Opioid Use Disorder Resources

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Opioid Use Disorder Resources

Several Missouri initiatives expand access to integrated prevention, treatment and recovery support services for individuals with OUD.

  • Opioid-STR Project, funded through SAMHSA, expands access to integrated prevention, treatment and recovery support services for individuals with OUD throughout the state.
  • MO-HOPE Project, funded through SAMHSA, provides resources to reduce opioid overdose deaths in Missouri through expanded access to overdose education and naloxone, public awareness, assessment and referral to treatment. The project includes prevention, public health and harm reduction strategies to improve readiness to avoid or respond to opioid overdose events in Missouri.
  • MORE Project, funded through SAMHSA and the Bureau of Emergency Medical Services, serves rural Missouri. The project provides naloxone to first responders and trains them to administer the nasal spray to reverse opioid overdoses.

Resources:

  • In support of the Surgeon General’s advisory on naloxone and opioid overdose, pharmaceutical company – kaléo, established a Virtual Standing Order program: Those with commercial insurance, without a prescription, can receive EVZIO at no cost by calling 1-877/883-8946 to talk to a pharmacist and arrange delivery of naloxone directly to their home. The Virtual Standing Order program now is available for patients in six states, as part of the initial pilot program: Arizona, California, Colorado, Missouri, Nevada, and Ohio. Kaléo plans to expand the program to additional states.
  • Opioid-STR has funded four Recovery Community Centers (RCCs) to provide OUD recovery support services. These Recovery Community Centers are independent non-profit organizations that mobilize resources to increase the prevalence and quality of long-term recovery.  Recovery coaching, telephone-based recovery services, recovery meetings, life skill groups, and other services are offered.

Legislative Efforts:

In support of statewide naloxone distribution efforts, the Missouri Legislature approved Good Samaritan protections for laypersons with high likelihood of responding to an opioid overdose (RSMO 195.205). This law, adopted in 2017, is designed to save lives by encouraging people to seek emergency medical help if they experience or witness an opioid overdose.

Senate Bill 718: (1) blocks inclusion of pain scores in quality of care and patient satisfaction data the Missouri Department of Insurance is authorized to collect (2) subject to appropriations, creates an opioid use treatment and prevention program involving advanced practice registered nurses, physician assistants and assistant physicians, in collaboration with physicians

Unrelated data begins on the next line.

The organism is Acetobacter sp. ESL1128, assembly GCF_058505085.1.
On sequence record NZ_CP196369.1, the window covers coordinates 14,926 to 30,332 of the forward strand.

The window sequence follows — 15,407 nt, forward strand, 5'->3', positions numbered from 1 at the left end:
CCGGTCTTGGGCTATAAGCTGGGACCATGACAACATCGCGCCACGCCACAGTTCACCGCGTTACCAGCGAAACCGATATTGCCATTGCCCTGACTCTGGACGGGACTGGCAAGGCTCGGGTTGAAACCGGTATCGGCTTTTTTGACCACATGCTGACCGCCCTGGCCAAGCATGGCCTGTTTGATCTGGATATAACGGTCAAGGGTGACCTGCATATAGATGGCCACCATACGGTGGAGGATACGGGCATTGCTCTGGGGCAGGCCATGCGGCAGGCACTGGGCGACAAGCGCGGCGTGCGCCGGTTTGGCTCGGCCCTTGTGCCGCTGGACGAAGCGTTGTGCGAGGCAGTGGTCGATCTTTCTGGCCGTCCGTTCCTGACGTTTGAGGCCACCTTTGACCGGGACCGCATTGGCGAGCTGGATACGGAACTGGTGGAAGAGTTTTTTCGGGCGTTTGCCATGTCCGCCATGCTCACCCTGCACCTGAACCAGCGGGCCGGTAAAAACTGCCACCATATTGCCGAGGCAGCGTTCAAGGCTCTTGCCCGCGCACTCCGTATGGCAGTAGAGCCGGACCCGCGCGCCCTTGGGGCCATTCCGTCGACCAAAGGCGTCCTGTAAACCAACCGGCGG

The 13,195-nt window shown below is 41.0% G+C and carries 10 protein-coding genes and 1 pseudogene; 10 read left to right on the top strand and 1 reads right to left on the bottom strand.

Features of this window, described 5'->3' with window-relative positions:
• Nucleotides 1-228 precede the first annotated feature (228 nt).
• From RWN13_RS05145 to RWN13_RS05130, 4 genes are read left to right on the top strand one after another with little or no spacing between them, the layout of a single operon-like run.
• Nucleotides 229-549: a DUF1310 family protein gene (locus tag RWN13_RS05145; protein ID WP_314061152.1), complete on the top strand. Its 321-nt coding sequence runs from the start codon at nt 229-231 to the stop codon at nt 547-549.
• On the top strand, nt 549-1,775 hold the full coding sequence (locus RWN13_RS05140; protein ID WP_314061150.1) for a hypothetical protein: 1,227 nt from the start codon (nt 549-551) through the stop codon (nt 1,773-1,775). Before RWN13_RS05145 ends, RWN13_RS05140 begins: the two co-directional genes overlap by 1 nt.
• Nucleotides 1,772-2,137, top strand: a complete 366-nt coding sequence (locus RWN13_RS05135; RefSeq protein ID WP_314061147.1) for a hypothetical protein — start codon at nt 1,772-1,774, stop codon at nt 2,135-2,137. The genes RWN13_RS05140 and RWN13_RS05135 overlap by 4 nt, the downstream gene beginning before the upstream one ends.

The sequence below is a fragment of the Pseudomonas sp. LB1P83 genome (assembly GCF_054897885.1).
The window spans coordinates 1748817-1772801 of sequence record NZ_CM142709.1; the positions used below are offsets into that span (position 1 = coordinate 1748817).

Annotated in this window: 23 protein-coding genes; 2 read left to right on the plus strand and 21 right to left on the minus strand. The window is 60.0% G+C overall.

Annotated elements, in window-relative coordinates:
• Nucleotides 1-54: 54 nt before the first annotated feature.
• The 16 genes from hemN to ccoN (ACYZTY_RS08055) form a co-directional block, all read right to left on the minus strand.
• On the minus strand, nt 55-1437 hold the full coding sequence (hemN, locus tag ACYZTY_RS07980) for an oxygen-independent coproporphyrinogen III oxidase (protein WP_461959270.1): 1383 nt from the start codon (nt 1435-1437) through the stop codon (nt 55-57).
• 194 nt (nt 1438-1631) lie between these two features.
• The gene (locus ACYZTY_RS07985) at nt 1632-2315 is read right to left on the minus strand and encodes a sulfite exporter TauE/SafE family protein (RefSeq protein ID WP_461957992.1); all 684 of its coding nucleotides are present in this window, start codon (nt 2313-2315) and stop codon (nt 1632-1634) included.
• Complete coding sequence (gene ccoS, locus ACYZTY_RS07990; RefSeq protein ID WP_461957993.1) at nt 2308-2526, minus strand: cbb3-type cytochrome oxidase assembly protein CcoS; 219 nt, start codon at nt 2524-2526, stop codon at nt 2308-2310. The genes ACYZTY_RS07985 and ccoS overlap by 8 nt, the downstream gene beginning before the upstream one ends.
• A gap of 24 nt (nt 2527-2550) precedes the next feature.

SB 826: (1) limits initial prescriptions of opioids to a duration of seven days, with specified exceptions (2) allows the Bureau of Narcotics and Dangerous Drugs to implement rules so drug disposal boxes may be placed in pharmacies for citizens to use (current Missouri biannual drug take-back events averaged nearly 40,000 pounds per event throughout the past two years) (3) allows pharmacies and other entities to establish drug take-back programs, making it easier for people to clean out medicine cabinets and prevent diversion

SB 951: (1) revises standards for the prescribing of buprenorphine as a medicine for treating OUD under collaborative practice arrangements (2) requires health insurers to offer their enrollees coverage of FDA-approved medicines for SUDs for an additional premium

House Bill 2280: authorizes as much as 12 additional months of Medicaid coverage of substance use and mental health treatment for post-partum women who receive substance use treatment within 60 days of giving birth and who adhere to the treatment program – the added coverage is contingent on federal approval

HB161: authorizes MO HealthNet (Medicaid) to reimburse providers for telemedicine at the same rates as in-person visits

HB1516: MO HealthNet will authorize as many as 20 visits for chiropractic care; this may reduce the number of opioid prescriptions being written to manage chronic pain, decreasing the incidence of SUD

SB660: psychiatric physician assistants, psychiatric advanced practice registered nurses and psychiatric assistant physicians are added to the definition of mental health professionals — increasing patient access to behavioral health care, including OUD